Note: AS SSD is a great benchmark for many tests, but since Crystal Disk Mark covers a broader range of 4K tests and HD Tune Pro covering sequential speeds, we will only use the Copy Benchmark from AS SSD.

- Copy Benchmark

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To date we've only seen two other SandForce based drives deliver this level of transfer performance in the ISO test. These manufacturers have unlocked something in the software programming to get very high transfer performance. The Game and Program tests were very fast as well, but clearly the ISO transfer performance makes the FTM Plus something special.

Benchmarks - Passmark

Passmark Advanced Multi-User Tests

Version and / or Patch Used: 6.1

Developer Homepage: http://www.passmark.com

Test Homepage: http://www.passmark.com

Many users complain that I/O Meter is too complicated of a benchmark to replicate results so my quest to find an alternative was started. Passmark has added several multi-user tests that measure a hard drives ability to operate in a multi-user environment.

The tests use different settings to mimic basic multi-user operations as they would play out on your server. Variances is read / write percentage as well as random / sequential reads are common in certain applications, Web Servers read nearly 100% of the time while Database Servers write a small amount of data.

The Workstation test is the only single user environment and will be similar to how you use your system at home.

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The SandForce controller used in the MemoRight FTM Plus is a close cousin to the SF-2500 enterprise controller. Because of that, we see all of the SandForce based drives performing very well in our enterprise tests.

Final Thoughts

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Some of you may remember the old MemoRight logo from back in 2008 when we first started looking at their products. The sad thing is MemoRight has had a very long time to build up their name recognition, but has failed to do so. The company has taken a slow but steady growth pattern and to this day continues to deliver good products while keeping with their core values. In 2009 MemoRight was the first company to receive SSDA Certification and now we see the company making inroads to the consumer market. Hopefully over the next couple of years the company will work on building their name so more consumers know about their very good products.

As we've shown today, MemoRight's products are top notch. They have been going back to 2007's GT Series. With the company's aggressive pricing it shouldn't take too long for MemoRight to gain the recognition they deserve.

The MemoRight FTM Plus that we looked at today is a real contender in the SATA III SSD market and shouldn't be overlooked. At this time the 240GB doesn't hold the same price crown that the 120GB model has, but MemoRight is looking to move products in more quantity than they did in the past, so this could change very soon.

At this time the 120GB FTM Plus is the lowest priced SandForce SF-2281 controlled drive paired with synchronous flash on the market. The drive ships with a desktop adapter bracket, three year warranty and has a solid support network. That should be enough to get some attention really fast, because a 120GB SF drive at 160 USD is enough to get mine.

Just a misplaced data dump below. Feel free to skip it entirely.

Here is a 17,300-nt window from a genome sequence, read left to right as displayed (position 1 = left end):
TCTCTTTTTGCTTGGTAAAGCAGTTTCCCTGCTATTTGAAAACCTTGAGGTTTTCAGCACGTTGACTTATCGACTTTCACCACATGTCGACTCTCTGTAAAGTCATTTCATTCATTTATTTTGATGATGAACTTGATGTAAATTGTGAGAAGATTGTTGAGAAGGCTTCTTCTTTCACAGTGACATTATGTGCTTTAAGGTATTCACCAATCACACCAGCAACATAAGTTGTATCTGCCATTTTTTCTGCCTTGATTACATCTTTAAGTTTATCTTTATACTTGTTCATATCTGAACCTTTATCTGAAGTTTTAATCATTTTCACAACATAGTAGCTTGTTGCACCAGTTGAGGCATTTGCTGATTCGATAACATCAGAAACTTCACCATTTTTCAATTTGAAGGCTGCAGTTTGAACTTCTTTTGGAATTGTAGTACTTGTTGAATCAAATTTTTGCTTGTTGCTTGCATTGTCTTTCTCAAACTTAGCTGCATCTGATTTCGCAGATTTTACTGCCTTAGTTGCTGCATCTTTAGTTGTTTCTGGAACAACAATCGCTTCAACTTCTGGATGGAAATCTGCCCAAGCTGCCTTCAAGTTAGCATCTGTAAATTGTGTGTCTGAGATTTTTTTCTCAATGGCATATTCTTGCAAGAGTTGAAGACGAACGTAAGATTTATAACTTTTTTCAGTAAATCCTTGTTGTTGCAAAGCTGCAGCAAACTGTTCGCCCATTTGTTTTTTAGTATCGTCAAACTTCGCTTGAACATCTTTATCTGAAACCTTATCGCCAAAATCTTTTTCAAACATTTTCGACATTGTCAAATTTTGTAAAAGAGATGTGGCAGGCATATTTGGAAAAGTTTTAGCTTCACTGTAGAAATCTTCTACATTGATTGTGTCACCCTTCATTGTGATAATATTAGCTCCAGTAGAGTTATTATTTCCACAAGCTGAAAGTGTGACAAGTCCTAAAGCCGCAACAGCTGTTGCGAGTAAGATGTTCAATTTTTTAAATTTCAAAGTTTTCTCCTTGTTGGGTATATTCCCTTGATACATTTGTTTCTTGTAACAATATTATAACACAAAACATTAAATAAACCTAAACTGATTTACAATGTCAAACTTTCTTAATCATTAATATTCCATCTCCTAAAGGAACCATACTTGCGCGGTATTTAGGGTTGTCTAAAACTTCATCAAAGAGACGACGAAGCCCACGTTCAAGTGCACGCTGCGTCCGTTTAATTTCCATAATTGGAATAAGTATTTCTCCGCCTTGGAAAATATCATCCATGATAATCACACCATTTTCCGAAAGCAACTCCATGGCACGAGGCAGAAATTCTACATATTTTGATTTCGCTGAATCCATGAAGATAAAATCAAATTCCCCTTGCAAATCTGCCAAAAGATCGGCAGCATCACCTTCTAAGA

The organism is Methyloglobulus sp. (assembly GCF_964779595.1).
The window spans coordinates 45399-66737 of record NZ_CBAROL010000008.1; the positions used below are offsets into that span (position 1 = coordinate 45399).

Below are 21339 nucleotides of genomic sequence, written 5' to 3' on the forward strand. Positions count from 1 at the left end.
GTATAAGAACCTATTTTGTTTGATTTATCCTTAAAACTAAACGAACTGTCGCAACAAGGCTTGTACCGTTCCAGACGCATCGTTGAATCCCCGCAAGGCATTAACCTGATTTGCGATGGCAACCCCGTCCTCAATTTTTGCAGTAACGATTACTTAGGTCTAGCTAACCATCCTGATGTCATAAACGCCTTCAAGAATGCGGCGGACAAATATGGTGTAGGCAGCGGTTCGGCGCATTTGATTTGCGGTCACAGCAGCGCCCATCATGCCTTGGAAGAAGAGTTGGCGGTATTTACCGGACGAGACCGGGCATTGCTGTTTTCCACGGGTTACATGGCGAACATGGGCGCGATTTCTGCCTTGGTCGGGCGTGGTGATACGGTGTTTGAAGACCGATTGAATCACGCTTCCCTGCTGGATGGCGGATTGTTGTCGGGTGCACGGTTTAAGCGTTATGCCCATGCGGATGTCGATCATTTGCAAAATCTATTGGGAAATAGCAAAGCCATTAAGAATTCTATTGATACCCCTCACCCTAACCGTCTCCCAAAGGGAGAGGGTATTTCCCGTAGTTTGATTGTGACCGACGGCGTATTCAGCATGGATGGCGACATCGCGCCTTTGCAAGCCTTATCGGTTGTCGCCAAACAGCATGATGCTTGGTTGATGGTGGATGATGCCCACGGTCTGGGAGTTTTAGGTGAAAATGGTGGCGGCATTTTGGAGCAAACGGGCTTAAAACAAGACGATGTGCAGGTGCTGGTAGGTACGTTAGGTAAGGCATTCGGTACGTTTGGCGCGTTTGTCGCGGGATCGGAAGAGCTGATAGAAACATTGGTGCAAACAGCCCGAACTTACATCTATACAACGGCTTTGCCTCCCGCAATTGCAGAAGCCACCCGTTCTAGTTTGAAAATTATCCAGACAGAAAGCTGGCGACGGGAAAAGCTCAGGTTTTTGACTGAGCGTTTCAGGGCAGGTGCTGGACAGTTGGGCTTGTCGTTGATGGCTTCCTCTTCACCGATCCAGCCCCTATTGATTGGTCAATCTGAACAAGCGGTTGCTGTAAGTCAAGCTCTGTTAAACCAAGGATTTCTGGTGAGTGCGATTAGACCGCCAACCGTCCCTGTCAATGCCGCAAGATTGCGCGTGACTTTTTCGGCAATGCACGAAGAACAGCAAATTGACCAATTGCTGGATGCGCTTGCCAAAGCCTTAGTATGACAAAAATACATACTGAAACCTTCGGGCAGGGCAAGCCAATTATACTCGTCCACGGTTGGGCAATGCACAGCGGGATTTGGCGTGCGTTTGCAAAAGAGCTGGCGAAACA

The 240GB drive we looked at today costs just under 450 Dollars and is still great performance, but doesn't have the same value as some of the other 240GB drives on the market; although it is very close.

As we talked about in the review, MemoRight doesn't make the same cookie cutter reference design products that many SSD manufacturers are putting out on the market. In 2009 the company built their own R&D center and has been custom building their own PCBs ever since. Our 240GB sample was put through the ringer and didn't have a single problem.

Our sample also didn't have the latest SandForce firmware that was built to address BSOD issues; it seems the FTM Plus was designed from the start to be problem free. Then again, we've only had two products show signs of the problem to start with - I guess that goes to show that our test system validation process was pretty good as well.

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Chris Ramseyer started his career as a LAN Party organizer in Midwest USA. After working with several computer companies he was asked to join the team at The Adrenaline Vault by fellow Midwest LAN Party legend Sean Aikins. After a series of shake ups at AVault, Chris eventually took over as Editor-in-Chief before leaving to start Real World Entertainment. Look for Chris to bring his unique methods of testing Hard Disk Drives, Solid State Drives as well as RAID controller and NAS boxes to TweakTown as he looks to provide an accurate test bed to make your purchasing decisions easier.

We openly invite the companies who provide us with review samples / who are mentioned or discussed to express their opinion. If any company representative wishes to respond, we will publish the response here. Please contact us if you wish to respond.